When we add the numbers from the larger companies the single Permian contract doesn't look quite as massive. But at the same time, the Tengiz oilfield contract isn't far off the reported emissions from Amazon in 2019.

Even if the numbers for these contracts are off, it points to a larger issue - there are definitely more than just two oil and gas contracts signed to use AI to accelerate extraction, and it flies in the face of all the science about what we need to do to avoid the worst impacts of the climate crisis.

When we talk about sustainability in the digital realm, does help to be aware of the direct emissions from tech companies. However, it's if we don't talk about what the technology is used to enable, we miss a key part of the picture.

If your advice is basically move all your workloads to the companies accellerating fossil fuel extraction, then while it might be the convenient thing to do - see the green web triangle, it's probably not the systemically aware thing to do.

Would oil supply here not displace oil being produced elsewhere though?

This is valid question, and if you look at the Greenpeace Oil in the Cloud from 2019 report they do comment on this:

An increase in the supply of oil of 43,000 bbl/day due to technological advances can be expected to lower global oil prices and increase global oil consumption.

This increase in supply will displace some oil production elsewhere in the world, but 100% displacement is unlikely in most circumstances. A review of the literature on oil market elasticities has concluded that a one barrel increase in oil supply leads to a roughly half-barrel increase in global oil consumption (with broad uncertainties).

[86] A reasonable range for this “displacement factor” runs from 0.2 to 0.8 barrels consumed for each additional barrel produced.[87]

Applying this very conservative assumption to the additional liquids production, we find that this increase in liquids production alone would lead to an increase in global carbon emissions from oil consumption of roughly 3.4 MtCO2-eq/y.

Greenpeace's calculations are more detailed than this notebook here - they split the barrel of oil into liquid oil and fossil gas, which is how 50,000 barrels a day becomes 43,000 barrels liquid (bbl/day).

They also apply a displacement factor of around 0.5 for the Exxon contract figure.

So, if we followed the same approach we might go from 6.4 million tonnes to around 3.4 million tonnes.

This would mean the contract would only be half of Facebook, not half of Microsoft.

Where are these company figures coming from?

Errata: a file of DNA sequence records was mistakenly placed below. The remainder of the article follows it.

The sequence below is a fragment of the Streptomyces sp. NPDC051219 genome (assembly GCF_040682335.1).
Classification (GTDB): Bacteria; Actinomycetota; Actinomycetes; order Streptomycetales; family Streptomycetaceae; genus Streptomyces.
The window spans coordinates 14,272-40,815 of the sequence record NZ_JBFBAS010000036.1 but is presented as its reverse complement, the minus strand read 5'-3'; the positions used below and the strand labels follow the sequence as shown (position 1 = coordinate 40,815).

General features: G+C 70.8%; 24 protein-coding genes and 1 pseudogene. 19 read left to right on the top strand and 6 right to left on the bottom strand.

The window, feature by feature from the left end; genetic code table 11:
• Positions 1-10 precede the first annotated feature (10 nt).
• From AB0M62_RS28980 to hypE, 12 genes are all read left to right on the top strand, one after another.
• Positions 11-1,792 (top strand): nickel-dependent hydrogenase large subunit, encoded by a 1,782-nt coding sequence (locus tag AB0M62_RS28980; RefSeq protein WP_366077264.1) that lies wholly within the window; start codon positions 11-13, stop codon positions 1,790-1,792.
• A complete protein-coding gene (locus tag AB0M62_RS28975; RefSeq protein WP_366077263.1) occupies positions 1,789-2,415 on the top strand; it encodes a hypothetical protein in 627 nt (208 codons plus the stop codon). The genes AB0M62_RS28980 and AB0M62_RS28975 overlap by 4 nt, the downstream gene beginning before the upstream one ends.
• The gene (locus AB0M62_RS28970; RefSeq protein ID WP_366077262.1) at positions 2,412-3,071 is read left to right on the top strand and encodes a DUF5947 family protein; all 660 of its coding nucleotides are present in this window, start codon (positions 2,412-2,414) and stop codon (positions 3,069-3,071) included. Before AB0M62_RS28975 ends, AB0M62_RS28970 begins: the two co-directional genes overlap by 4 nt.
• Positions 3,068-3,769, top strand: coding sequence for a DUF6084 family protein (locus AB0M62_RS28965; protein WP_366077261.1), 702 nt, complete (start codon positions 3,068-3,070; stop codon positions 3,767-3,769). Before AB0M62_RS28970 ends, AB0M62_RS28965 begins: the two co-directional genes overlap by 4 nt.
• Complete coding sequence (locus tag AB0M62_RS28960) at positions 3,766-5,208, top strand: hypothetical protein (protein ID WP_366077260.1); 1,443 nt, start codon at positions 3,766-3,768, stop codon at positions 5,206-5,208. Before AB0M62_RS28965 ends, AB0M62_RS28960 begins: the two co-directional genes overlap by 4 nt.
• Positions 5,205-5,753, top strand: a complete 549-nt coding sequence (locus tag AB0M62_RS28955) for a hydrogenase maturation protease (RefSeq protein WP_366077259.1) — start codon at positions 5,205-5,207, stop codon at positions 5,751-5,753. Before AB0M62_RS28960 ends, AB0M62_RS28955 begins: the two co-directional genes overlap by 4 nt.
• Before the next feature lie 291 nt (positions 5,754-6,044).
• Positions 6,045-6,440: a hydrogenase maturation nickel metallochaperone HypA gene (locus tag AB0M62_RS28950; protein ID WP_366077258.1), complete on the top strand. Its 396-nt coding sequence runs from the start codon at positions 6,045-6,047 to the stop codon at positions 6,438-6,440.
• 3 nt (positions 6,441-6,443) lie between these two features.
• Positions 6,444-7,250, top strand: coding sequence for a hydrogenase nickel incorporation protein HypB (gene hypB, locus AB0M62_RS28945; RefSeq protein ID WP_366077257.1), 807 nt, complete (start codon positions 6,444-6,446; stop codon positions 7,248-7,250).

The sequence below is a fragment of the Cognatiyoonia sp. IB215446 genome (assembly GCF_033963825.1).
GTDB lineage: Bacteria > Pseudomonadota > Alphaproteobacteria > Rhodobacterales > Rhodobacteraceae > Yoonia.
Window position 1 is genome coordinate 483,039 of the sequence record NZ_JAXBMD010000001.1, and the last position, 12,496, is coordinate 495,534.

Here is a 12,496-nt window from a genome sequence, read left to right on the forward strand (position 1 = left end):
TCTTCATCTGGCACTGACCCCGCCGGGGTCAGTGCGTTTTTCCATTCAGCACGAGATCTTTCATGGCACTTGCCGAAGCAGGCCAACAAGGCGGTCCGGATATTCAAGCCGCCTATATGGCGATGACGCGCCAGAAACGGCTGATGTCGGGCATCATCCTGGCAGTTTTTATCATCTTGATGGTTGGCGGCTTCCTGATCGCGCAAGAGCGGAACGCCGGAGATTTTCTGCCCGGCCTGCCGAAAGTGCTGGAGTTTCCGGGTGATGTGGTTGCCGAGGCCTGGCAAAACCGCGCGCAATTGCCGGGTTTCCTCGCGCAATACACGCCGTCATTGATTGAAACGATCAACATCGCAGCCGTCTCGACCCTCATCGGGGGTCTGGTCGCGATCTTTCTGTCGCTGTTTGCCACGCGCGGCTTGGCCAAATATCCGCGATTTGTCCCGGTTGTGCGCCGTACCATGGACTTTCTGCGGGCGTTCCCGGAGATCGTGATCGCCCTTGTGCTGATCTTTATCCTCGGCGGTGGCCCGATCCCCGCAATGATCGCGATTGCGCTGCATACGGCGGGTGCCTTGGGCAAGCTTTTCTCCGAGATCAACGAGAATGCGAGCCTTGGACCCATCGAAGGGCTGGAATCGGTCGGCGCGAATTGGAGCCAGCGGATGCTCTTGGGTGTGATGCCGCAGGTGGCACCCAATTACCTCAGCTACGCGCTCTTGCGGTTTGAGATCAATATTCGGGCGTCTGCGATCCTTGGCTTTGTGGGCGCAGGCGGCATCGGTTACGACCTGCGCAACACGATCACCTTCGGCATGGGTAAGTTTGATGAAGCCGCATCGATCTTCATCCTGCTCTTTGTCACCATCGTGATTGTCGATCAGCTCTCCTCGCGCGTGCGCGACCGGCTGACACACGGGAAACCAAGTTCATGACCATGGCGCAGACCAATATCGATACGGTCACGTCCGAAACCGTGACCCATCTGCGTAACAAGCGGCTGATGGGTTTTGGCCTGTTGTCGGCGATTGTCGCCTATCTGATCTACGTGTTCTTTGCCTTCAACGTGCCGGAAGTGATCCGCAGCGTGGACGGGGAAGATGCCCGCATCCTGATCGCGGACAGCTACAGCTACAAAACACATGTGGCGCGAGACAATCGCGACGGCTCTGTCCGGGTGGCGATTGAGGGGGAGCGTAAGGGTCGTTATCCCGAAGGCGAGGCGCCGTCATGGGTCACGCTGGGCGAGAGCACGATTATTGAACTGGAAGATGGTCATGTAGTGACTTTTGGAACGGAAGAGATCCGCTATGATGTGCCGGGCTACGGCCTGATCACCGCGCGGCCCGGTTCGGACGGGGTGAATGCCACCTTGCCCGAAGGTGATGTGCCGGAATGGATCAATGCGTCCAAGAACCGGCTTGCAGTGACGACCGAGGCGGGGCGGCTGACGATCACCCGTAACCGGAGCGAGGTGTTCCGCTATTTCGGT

The numbers for company emissions are from their own reports, listed below. In every case below the 2020 report will have the figures for 2019.

Using this data and sharing it yourself.

The contents of this notebook are licensed Creative Commons CC-BY-SA.

You're welcome to share these charts and this notebook, and remix it and try adapting it to other work, as long as you share alike and show attribution.

Generating these charts

The next steps are somewhat to Nextjournal the platform used here to host this notebook, and generate the charts, so they're in a downloadable, reusable form. You can freely skip past these to the next section.

# install the necessary depedencies altair needs to generate charts
! curl -fsSL https://deb.nodesource.com/setup_12.x | sudo -E bash -
! apt-get -qq update
! apt-get -qq install nodejs chromium-chromedriver
! npm install --silent vega-lite vega-cli canvas
30.9s
# install the extra plugin to write charts to files
! pip install -q altair_saver
6.1s

Now we can generate our downloadable files.

from altair_saver import save
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Downloading and sharing these charts

You can download these charts as resolution independent svgs - you might use this in design work, or if you needed to edit them further before sharing them.

save(comparison_chart, './results/comparison_chart.svg')
save(extended_comparison_chart, './results/extended_comparison_chart.svg')
1.2s

Alternatively these are available as png files that we can include in presentations, social media or blog posts.

save(comparison_chart, './results/comparison_chart.png', scale_factor=2.0)
save(extended_comparison_chart, './results/extended_comparison_chart.png', scale_factor=2.0)
1.2s

If you know your way around vega lite, you can download the vega spec json file

save(comparison_chart, './results/comparison_chart.json')
save(extended_comparison_chart, './results/extended_comparison_chart.json')
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Finally, if you want to download a standalone HTML page for each chart, you can do so below.

save(comparison_chart, './results/comparison_chart.html')
save(extended_comparison_chart, './results/extended_comparison_chart.html')
0.1s